One of the main reasons fitness coaches—be it group class coaches or personal trainers—leave the industry is because they quickly realize that it’s next to impossible to earn a professional wage. Or at least, not without burning out in the process.
Though defining a professional wage is subjective, and largely depends on where in the world you live, let’s consider $60,000 as a starting point.
The most common way group class coaches are compensated is by the hour, or by the class. In this system, coaches usually earn between $20 and $30 an hour to coach a class.
It might sound like a lot of money when you’re 19 years old, but if the goal is one day to be able to make a living, start a family and save for retirement, then a professional wage is likely the goal.
Crunching the numbers: In this system, even coaching 8 classes a day, 5 days a week barely earns the coach anywhere near $60,000 annually (not to mention the boredom that kicks in from coaching the same class multiple times a day).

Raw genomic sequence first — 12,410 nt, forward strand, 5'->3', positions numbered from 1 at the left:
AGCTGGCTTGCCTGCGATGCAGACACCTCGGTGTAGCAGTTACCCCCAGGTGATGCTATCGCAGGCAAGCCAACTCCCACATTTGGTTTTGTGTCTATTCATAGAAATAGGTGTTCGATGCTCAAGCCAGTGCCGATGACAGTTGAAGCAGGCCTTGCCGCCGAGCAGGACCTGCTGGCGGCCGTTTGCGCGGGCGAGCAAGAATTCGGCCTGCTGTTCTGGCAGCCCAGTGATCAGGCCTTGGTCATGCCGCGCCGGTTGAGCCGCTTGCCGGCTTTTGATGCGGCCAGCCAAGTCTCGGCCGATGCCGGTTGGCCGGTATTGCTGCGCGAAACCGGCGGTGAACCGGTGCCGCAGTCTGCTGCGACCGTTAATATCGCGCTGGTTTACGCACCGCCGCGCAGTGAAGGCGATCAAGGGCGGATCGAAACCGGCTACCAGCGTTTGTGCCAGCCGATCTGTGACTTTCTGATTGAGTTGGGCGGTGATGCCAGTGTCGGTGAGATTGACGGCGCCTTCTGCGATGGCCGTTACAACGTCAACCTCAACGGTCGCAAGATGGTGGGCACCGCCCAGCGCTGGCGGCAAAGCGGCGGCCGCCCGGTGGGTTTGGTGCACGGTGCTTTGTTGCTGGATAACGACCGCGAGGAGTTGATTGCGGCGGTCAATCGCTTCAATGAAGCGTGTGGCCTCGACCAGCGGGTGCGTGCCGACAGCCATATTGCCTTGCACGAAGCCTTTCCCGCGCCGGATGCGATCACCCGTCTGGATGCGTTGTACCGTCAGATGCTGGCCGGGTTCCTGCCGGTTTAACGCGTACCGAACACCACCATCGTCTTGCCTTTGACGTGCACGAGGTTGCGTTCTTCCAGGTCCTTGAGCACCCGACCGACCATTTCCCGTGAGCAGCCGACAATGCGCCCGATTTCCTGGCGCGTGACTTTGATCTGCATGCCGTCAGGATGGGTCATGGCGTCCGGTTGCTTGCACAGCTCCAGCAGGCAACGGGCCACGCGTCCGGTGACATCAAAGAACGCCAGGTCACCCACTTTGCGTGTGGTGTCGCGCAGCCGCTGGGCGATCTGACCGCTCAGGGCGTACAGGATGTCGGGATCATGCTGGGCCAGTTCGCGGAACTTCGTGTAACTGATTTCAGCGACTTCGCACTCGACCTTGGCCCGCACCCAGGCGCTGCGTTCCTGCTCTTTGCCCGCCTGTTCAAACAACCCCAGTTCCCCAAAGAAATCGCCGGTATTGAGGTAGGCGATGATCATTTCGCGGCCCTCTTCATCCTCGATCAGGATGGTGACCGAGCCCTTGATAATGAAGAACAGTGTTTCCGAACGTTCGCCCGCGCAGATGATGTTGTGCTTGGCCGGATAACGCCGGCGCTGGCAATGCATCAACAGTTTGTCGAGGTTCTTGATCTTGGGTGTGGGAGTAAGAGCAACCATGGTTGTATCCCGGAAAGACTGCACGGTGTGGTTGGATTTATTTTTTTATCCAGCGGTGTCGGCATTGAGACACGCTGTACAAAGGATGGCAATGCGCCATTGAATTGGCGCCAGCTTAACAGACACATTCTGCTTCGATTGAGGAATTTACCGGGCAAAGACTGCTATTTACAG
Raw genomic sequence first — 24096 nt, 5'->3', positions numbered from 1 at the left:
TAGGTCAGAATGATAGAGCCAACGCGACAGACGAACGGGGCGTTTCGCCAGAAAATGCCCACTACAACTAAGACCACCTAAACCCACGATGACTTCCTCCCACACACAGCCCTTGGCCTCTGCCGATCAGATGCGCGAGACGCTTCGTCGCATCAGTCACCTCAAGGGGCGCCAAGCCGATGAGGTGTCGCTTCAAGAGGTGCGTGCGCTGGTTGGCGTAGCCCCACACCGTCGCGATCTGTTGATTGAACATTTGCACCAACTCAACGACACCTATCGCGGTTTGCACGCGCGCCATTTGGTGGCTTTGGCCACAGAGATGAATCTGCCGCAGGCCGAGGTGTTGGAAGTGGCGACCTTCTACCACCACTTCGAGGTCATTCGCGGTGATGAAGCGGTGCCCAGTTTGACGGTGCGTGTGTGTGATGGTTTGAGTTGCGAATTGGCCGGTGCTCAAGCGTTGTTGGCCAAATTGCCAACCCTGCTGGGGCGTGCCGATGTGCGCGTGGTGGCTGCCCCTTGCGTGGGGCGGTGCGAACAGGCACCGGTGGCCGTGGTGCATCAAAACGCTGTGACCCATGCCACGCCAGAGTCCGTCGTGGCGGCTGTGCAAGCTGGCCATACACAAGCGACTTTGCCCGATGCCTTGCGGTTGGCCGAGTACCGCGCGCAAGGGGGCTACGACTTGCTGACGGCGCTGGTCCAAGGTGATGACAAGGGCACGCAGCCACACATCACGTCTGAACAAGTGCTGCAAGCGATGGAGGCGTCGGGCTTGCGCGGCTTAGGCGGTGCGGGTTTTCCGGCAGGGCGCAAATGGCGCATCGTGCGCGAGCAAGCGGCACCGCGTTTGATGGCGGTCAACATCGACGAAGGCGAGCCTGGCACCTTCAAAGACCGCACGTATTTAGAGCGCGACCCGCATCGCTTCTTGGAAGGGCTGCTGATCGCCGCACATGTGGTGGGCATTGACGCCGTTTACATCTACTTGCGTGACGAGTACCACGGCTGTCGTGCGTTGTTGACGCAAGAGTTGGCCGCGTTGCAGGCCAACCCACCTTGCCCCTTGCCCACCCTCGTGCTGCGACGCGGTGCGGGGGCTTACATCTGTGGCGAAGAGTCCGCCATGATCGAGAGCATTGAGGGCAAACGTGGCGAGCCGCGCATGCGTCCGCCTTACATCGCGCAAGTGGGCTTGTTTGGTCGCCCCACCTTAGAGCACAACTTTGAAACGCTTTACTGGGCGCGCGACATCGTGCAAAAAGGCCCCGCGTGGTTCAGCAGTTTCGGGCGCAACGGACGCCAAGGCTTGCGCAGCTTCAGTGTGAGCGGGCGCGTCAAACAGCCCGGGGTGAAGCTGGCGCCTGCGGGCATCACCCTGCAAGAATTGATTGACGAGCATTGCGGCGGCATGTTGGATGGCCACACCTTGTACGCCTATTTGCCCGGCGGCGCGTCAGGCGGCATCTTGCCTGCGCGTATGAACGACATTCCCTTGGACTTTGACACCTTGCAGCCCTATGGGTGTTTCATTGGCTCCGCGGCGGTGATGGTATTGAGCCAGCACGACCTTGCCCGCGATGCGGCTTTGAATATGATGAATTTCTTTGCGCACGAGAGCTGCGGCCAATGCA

Note: If you take time off in this system, you do not get paid. Vacation pay simply doesn’t exist for most group class coaches.
The result: Coaches stick around for a couple years, or they stick around as part-time coaches with another full-time job, as coaching 40 on-floor hours is energy draining and unsustainable for the long term.
OPEX coaches at OPEX-licensed gyms are paid a percentage of revenue—40 to 50 percent—of each of their individual design clients, and are usually paid by-the-hour for two to three hour floor shifts each week.
A Book of 35 Clients: Let’s say the coach has a book of 35 individual design clients, each of whom pay $300 a month.
= $5,325 a month, or $63,900 annual take home.
Now let’s consider the hours the coach must work:
Total: 28.5 hours per week
Just for fun: With a book of 50 clients, which seems to be the sweet spot for many OPEX coaches, at 45% the coach earns: $6750 + $600 for on floor hours = $7,350 a month, or $88,200 annually working manageable hours each week.
Not only are these hours more manageable than in the dollars-per-hour group class model, but the energy draining coaching days are now a thing of a past. Now, the coach has more freedom when it comes to their schedule, as well as variety in the type of work they’re doing. Further, if the coach goes on vacation, they continue to earn their percentage of revenue off their book of clients.
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